So back to camp for our last night, and now with other guests which was a bit of a shock!  Our quiet, "private" camp was no more, and indeed the wife was very loud and outgoing (in a nice way, not complaining).  Tomorrow off to Naboisho, but maybe a last parting gift in the morning?



Link to comment
Share on other sites



So busy the last few weeks with my walks and birding that I don't seem to have any time left to continue reading this great trip report but early morning is the ideal moment !

Fabulous stuff by the way :)

Link to comment
Share on other sites

@Treepol, I have to admit I feel a return myself!  Thanks for the comment, as well to @BRACQUENE


Alright, the last morning at Enaidura had arrived - it's always amazing how quickly time flies.  I really don't remember what our goal was for this morning, but we really didn't see anything at first as I don't have a single photo until 90 minutes into the game drive.  I want to say we were looking for leopards again, maybe starting with Bahati, but she didn't show for us.  We ended up in the area Luluka had been the day before, and clearly she was around as there were a lot of cars around.  She had actually made a kill, and was trying to find a place to stash it.



Luluka and her kill


Did I mention there were a lot of cars?  This was really one of the few times we experienced the downsides of the main reserve, and they were all when we were around Luluka.  At one point I took a video of how crazy it was.



I think the video shows pretty clearly that she was essentially surrounded by cars, at lot of which were clearly off the roar.  It might not be most obvious, but she's in the video around the midpoint, and you can see the mini tree in the middle that she was dragging the carcass toward.  One of the most egregious issues was as soon as she took a few steps toward an opening in the vehicles, several vehicles would move to try to get the head-on shot, but in doing so she would lose her opening to escape. It really felt like she wasted a lot of energy dragging that heavy carcass around.


In any case, Ping looked around and said that she was going to end up going in one of two directions, and figured one was much more likely.  So we moved in that direction to relieve some of the pressure on her, and to hope we might get lucky with our own positioning (allowing her to come to us, rather than chasing her).  We ended up pretty much in a good spot, but there were so many vehicles around there wasn't much option to try to get reasonable photos - and of course as she moved there were jeeps all over the place. Ugh...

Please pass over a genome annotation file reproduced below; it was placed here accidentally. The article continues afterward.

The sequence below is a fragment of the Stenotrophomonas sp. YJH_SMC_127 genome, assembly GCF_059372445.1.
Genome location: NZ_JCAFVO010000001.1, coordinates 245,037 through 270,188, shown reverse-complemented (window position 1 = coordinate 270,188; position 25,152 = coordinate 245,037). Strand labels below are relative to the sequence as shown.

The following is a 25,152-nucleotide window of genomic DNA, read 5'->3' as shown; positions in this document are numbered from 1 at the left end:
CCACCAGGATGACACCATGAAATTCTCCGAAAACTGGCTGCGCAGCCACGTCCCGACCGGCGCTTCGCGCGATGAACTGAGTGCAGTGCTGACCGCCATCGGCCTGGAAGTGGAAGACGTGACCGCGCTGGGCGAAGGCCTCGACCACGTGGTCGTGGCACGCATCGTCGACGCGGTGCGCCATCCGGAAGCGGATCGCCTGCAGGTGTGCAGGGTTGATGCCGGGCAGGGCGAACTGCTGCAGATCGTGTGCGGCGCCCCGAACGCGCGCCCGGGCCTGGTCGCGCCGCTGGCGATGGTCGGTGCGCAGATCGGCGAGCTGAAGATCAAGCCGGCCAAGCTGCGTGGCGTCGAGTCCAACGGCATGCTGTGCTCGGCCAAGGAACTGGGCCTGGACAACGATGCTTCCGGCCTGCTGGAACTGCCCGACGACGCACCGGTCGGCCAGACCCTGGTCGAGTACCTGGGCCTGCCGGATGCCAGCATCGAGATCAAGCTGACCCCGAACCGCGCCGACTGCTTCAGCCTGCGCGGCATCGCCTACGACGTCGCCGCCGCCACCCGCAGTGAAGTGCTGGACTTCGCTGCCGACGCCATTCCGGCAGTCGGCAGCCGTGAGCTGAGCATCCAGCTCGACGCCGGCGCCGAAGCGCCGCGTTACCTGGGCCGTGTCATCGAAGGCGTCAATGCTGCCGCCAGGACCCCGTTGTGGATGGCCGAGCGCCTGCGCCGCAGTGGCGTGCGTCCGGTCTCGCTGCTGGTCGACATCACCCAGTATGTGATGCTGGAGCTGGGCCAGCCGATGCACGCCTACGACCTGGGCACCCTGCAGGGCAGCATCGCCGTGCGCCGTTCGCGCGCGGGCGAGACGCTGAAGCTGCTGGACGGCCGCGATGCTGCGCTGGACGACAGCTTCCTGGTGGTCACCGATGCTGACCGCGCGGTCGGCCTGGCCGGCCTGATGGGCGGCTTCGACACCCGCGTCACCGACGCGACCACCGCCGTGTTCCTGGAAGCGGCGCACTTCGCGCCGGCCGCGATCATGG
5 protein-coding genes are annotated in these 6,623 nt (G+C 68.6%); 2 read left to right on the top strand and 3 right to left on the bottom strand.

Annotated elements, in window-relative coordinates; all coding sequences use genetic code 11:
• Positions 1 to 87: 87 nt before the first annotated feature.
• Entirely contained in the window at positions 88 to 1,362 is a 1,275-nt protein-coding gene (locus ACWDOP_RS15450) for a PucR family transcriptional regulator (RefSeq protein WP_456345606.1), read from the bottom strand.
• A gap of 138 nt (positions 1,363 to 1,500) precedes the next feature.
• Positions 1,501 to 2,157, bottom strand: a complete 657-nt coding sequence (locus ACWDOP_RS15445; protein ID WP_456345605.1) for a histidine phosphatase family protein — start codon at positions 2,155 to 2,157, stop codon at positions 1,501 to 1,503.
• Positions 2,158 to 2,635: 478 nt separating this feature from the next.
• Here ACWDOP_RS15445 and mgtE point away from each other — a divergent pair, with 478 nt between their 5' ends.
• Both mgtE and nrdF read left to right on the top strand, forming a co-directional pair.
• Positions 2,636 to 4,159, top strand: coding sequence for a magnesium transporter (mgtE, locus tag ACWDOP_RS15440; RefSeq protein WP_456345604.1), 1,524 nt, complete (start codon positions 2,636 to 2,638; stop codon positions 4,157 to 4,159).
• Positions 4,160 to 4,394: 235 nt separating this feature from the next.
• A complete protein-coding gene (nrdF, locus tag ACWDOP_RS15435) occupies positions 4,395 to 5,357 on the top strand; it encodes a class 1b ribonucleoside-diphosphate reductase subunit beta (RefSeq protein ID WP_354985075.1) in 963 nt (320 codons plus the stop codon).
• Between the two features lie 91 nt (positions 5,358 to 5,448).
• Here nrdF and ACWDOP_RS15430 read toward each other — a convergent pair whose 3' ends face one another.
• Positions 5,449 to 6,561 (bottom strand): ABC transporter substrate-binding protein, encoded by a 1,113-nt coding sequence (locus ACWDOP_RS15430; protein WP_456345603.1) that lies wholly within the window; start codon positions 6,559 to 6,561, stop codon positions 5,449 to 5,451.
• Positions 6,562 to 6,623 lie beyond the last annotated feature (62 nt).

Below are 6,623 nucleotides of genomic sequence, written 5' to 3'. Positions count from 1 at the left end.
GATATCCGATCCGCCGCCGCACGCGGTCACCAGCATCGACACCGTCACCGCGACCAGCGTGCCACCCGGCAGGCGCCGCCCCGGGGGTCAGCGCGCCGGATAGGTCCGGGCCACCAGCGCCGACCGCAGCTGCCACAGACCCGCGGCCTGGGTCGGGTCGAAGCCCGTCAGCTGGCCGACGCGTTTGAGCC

I've found an opening, finally!



On a mission


Once she got through the vehicles, she made it to a very thick bush to hide the carcass.  It was clear she was going to stay and eat for a while, and anyway we needed to keep going, so we left.  But Ping had heard there was a male leopard in the area too, so we went to see if he was up to anything.  We took a look, but he was clearly passed out, so we didn't stay for more than a couple of minutes.



Sleepy leopard


At that point we really needed to leave, so we started to head toward Naboisho.  Because of where the leopards were, we left the Mara via (I think) the Talek gate, and headed through the town.  Normally Ping would do this transfer through the Mara, but since we'd flown everywhere it was actually kind of nice to see some everyday life in the area. And it was funny because Ping comes from a very large family, and at points it seemed every house was owned by a cousin of his.  We also saw the only Marabou's of the trip around the town dump; there were none in the reserve (or in Naboisho) at all.  And essentially no vultures anywhere, I think we saw 3 total all trip.   Maybe they are mostly following the easy pickings that come with the migration, but it was definitely noticeable how rare it was to see them.


We entered Naboisho through a back gate, the guard there was surprised to see any tourists entering that way. But it was a shortcut that Ping knew, and it worked well for us.  Being midday there wasn't a lot going on, but we did get to see a really nice herd of elephants heading toward a water hole.